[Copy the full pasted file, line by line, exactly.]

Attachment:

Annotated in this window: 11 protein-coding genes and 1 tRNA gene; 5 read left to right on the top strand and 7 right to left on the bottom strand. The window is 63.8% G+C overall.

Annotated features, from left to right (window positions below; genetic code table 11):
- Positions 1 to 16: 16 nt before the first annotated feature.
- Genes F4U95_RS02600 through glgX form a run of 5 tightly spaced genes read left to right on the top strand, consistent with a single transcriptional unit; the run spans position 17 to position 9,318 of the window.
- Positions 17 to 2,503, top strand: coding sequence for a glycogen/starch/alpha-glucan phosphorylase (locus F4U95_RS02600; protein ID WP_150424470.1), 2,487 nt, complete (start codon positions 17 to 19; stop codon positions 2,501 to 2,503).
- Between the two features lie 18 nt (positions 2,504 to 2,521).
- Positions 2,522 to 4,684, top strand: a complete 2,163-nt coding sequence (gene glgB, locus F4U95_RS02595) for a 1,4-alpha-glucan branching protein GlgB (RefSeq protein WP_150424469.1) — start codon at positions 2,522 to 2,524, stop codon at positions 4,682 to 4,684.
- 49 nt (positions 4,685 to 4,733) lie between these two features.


Annotated in this window: 11 protein-coding genes and 1 tRNA gene; 5 read left to right on the top strand and 7 right to left on the bottom strand. The window is 63.8% G+C overall.

Annotated features, from left to right (window positions below; genetic code table 11):
- Positions 1 to 16: 16 nt before the first annotated feature.
- Genes F4U95_RS02600 through glgX form a run of 5 tightly spaced genes read left to right on the top strand, consistent with a single transcriptional unit; the run spans position 17 to position 9,318 of the window.
- Positions 17 to 2,503, top strand: coding sequence for a glycogen/starch/alpha-glucan phosphorylase (locus F4U95_RS02600; protein ID WP_150424470.1), 2,487 nt, complete (start codon positions 17 to 19; stop codon positions 2,501 to 2,503).
- Between the two features lie 18 nt (positions 2,504 to 2,521).
- Positions 2,522 to 4,684, top strand: a complete 2,163-nt coding sequence (gene glgB, locus F4U95_RS02595) for a 1,4-alpha-glucan branching protein GlgB (RefSeq protein WP_150424469.1) — start codon at positions 2,522 to 2,524, stop codon at positions 4,682 to 4,684.
- 49 nt (positions 4,685 to 4,733) lie between these two features.